You have your accounting degree and you’re qualified to sit for the exam. But being qualified for the exam, and being ready for the exam are two different things. So, what is the best format to get from qualified to ready? The answer to that question largely depends on your personality, and the style that best suits you. Having said that, we have classified study methods into three broad types. There is certainly some overlap, and for most accountants, overlap is probably recommended.
Classroom study may be the most effective, but for most people it isn’t the most efficient. Lots of time devoted to various concepts from an instructor, which means you learn at the pace in which he or she is teaching. And, if you’re a quick learner, you will likely be waiting for him to finish the particular accounting problem that you might have already grasped, you know, because you’re smart.
Live classroom study will likely cost more as well. The professor has to be paid somehow, and your cash spends just as well as the next student’s.
Recorded study meets the best of both worlds for some. More efficient in that the student may fast forward thru various concepts, or skip the concepts that he or she has nailed down already. Cost-wise, recorded study programs are generally less than live classroom as well. Many recorded study (and classroom study as well) offer money-back guarantees so that if you follow the program and fail, you get at least some of your money back. Leaders in recorded study programs include Becker and Wiley.
Our favorite is self study. And our favorite self study is Gleim exam bank product. Many other companies may offer the broad test bank that Gleim does, and we truly hope that’s the case, because Gleim does a great job with their test questions.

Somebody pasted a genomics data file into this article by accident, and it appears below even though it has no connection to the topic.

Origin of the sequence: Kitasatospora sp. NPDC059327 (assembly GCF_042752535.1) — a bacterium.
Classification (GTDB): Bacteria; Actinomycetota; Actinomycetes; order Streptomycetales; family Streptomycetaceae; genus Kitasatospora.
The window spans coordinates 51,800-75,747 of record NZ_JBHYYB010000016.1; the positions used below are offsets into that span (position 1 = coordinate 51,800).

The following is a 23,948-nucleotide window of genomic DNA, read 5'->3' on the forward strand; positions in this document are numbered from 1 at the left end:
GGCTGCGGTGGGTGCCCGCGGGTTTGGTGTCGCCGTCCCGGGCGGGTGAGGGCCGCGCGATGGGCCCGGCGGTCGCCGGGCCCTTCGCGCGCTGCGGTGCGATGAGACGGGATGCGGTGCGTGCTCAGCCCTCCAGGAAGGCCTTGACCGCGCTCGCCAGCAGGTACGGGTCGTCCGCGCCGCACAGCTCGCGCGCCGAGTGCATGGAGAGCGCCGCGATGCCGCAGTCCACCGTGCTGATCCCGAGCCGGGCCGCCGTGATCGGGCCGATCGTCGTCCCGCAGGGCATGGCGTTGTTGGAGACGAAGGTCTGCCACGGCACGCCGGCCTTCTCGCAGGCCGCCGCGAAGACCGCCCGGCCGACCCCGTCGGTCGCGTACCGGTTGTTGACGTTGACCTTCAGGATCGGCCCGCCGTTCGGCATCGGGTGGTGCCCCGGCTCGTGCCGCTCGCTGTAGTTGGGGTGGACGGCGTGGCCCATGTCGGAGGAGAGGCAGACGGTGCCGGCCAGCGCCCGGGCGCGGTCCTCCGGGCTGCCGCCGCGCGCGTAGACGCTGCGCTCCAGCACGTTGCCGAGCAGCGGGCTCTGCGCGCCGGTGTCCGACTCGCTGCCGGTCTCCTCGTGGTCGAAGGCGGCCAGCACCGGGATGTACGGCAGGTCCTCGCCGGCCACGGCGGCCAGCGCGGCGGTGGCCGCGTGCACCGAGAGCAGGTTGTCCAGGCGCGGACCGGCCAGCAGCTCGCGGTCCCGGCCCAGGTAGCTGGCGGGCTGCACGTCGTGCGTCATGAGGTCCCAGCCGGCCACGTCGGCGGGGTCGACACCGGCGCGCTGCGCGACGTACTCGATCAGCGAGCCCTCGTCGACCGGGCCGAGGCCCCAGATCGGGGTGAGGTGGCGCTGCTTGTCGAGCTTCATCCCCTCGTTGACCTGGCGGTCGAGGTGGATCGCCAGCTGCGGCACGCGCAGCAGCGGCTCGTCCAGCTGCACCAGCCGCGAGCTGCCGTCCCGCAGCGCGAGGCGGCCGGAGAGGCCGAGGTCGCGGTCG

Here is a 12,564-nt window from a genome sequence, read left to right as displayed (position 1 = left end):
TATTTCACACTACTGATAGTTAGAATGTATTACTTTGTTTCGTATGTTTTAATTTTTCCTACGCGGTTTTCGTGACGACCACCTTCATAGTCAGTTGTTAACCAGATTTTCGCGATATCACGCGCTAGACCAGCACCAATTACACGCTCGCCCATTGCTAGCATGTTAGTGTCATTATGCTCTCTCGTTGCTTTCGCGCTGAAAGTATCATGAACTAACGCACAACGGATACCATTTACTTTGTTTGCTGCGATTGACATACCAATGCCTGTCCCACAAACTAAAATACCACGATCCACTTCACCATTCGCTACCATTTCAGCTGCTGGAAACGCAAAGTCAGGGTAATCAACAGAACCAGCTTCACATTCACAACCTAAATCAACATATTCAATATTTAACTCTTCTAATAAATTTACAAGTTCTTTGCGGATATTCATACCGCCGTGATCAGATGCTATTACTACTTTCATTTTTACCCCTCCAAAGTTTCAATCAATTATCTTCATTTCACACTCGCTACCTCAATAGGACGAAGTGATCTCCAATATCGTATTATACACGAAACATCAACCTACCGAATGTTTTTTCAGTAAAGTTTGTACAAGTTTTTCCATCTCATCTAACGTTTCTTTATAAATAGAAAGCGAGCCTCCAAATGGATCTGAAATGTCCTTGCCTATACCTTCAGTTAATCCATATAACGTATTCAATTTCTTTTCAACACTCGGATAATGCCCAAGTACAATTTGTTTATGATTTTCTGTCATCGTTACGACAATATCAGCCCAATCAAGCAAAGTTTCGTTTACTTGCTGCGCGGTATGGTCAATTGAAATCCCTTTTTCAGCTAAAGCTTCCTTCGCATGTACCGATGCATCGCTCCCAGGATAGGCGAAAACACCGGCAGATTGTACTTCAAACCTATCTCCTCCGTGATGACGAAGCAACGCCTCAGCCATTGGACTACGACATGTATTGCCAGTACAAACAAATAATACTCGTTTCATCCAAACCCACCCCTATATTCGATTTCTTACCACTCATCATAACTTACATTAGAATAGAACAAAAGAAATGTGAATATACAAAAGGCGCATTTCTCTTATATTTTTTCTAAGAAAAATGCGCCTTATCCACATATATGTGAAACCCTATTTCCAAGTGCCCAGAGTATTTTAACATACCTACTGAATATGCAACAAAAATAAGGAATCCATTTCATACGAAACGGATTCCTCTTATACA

As of this writing, Gleim offered over 9,000 multiple-choice exam questions, which is much more than the competition.
Here’s why these exam-bank programs work (to date, Gleim boasts over 1 million exams passed using their products). The CPA is by and large, a multiple choice exam. And by practicing these multiple-choice questions over, and over, and over, and over the student slowly and surely acquires a more authentic test experience. I would suggest that a student training for the CPA exam sells themselves short by learning concepts outside of the multiple-choice format. Not only does Gleim (and others I’m sure) offer a very large exam bank on which to practice, Gleim also provides deep feedback analytics to the student so that he or she may gain information on where they have fallen short. And in our experience, the single most important thing a student can do is take a multiple choice practice question, fail the question, and learn immediately why they failed, and what they can do to pass the question next time.. That’s what Gleim does best, and we believe that cycle creates a great opportunity to learn not only how to learn difficult accounting concepts, but learn them in multiple-choice format.